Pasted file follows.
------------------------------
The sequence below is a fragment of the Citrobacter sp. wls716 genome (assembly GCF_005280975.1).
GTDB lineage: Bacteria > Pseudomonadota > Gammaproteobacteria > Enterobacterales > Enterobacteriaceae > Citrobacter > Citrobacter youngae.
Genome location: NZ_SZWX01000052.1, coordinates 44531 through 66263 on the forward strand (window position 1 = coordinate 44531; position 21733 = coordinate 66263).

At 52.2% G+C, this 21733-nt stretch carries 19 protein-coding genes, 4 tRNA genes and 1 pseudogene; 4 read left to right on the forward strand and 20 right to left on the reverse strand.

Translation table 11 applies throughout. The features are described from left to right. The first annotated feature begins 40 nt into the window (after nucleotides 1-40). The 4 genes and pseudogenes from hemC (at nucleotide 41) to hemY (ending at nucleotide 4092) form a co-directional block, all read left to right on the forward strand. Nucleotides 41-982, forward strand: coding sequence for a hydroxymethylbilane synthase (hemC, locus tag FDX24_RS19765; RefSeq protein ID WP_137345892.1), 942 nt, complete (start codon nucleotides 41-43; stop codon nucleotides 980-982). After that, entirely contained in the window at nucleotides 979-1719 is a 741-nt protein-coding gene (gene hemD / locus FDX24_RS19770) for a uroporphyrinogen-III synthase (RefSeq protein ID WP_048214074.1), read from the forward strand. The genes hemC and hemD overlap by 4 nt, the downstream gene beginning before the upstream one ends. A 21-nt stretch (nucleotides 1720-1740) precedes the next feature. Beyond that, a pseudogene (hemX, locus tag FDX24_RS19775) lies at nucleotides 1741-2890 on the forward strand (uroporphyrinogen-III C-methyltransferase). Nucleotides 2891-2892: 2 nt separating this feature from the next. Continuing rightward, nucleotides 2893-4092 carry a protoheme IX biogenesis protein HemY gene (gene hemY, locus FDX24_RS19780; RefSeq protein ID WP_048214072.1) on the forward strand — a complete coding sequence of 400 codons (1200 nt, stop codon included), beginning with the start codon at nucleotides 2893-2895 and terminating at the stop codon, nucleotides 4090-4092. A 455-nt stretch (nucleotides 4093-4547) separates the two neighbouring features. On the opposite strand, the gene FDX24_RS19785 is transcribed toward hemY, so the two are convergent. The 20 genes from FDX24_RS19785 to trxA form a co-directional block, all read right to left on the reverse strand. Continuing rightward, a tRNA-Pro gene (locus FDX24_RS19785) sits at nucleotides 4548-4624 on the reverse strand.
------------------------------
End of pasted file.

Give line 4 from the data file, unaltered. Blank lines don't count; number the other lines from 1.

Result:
At 52.2% G+C, this 21733-nt stretch carries 19 protein-coding genes, 4 tRNA genes and 1 pseudogene; 4 read left to right on the forward strand and 20 right to left on the reverse strand.